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Plowing a long lane, deep snow

Discussion in 'Residential Snow Removal' started by Bucky336, Jan 6, 2014.

  1. Bucky336

    Bucky336 Junior Member
    Messages: 12

    I'm not new to owning a plow, but I think I may need some pointers to make me more effective with it.
    Curtis plow on 2500 Silverado. Good appropriate tires. 1000#'s weight in back.
    Woke up this morning and the wind had changed direction last night, burying the lane with 14" for probably 500'. I tried angle plowing, and ended up with so much in front of me that the plow rode up. I tried to push to the left and right as much as I had room to, but basically I was done for. Didn't stick the truck, so the neighbor used a skid loader to dig a path for me.
    Asides from being on top of hitting it before it is a problem, anything you can advise? The lane is not an ideal setup, as it is lower than much of the surrounding. So it fills up a bit. I do have ditches, but those are already filled with snow. Total length of the lane is about 1/8 mile or a little better.

    Any suggestions are sure appreciated.
     
  2. FisherVMan

    FisherVMan Senior Member
    Messages: 706

    Sounds like the standard old story Bucky, you let the snow get way to deep for your equipment to handle it before you attacked it. If you had a V you probably could have gotten a hole thru it but with a straight plow if that was heavy stuff that is ALOT of weight.
    I have a 1 1/4 mile of road to plow and I can tell you I could never let it get that deep unless I was going to start out with the Walther SnoFighter............................. good luck
     
  3. seville009

    seville009 Senior Member
    from CNY
    Messages: 734

    Was it tripping and riding up?

    A trip edge V plow would probably work alot better. Other than that, Probably not much else you can do with the existing plow. Sometimes the snow situation can just be too much for certain equipment.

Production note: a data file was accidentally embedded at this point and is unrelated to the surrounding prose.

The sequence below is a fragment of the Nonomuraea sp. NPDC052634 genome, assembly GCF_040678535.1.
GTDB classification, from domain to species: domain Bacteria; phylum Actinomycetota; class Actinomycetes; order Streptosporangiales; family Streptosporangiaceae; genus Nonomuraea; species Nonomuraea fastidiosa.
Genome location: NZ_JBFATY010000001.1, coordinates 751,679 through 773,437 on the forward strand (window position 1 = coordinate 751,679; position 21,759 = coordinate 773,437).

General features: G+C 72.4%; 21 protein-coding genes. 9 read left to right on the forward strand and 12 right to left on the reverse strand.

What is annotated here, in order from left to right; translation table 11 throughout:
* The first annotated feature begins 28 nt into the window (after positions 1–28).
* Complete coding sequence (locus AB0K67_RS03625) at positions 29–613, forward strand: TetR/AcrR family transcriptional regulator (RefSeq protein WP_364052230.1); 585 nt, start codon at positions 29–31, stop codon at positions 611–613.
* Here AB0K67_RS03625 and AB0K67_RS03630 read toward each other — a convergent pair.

Could try less than a full drop if you don't think you'll get stuck. Drop the blade and then raise it 5or 6 inches and plow like that. Then come back and do it again with the blade on the ground.
     
  4. SnowGuy73

    SnowGuy73 PlowSite Fanatic
    Messages: 24,868

    ^^^^ this ^^^^
     
  5. Bucky336

    Bucky336 Junior Member
    Messages: 12


    I'm afraid you are right. I should have gotten up at least twice and stayed ahead of it. The wind just shifted and caught me unprepared.
     
  6. seville009

    seville009 Senior Member
    from CNY
    Messages: 734

    Problem is that sometimes it can be impossible to stay ahead of it, mainly when you're dealing with drifting snow. An hour after you plow, it can be all drifted in again. Plowing while the winds are still howling makes it worse because you end up making snow banks, which create even higher drifts. Can turn into a vicious cycle.
     
  7. Bucky336

    Bucky336 Junior Member
    Messages: 12

    I will say I considered that, and I chickened out. I was afraid I would get stuck for sure. I guess I was just scared to try it. Is it easy to get stuck this way or is it pretty common to do this?
     
  8. Bucky336

    Bucky336 Junior Member
    Messages: 12

    I will say I considered that, and I chickened out. I was afraid I would get stuck for sure. I guess I was just scared to try it. Is it easy to get stuck this way or is it pretty common to do this?
     
  9. Bucky336

    Bucky336 Junior Member
    Messages: 12

    Hmmm.. Said that twice. Deja Vu.
     
  10. CityGuy

    CityGuy PlowSite Fanatic
    Messages: 16,985

    I think your only option is little bites at a time and go left and right. I know you said you tried it but only other way is lift blade up and blaze a trail
     
  11. seville009

    seville009 Senior Member
    from CNY
    Messages: 734

    I've never had to do it myself, but I would think that as long as the truck felt like it was still driving solid and steady, then you would be fine. If the truck is slipping and sliding, then the snow in front of the blade is probably still too much.

    Could always put chains on to mitigate that issue though.
     
  12. Whiffyspark

    Whiffyspark 2000 Club Member
    from SOMD
    Messages: 2,402

    I've only had to do this one time. I basically stacked it as I went down.

    I would drop the blade, plow a couple feet than gradually push the blade up. But not more than 4 inches or so cause you'll get stuck. Basically just kept stacking it up and pushing it down the lane.
     
  13. Bucky336

    Bucky336 Junior Member
    Messages: 12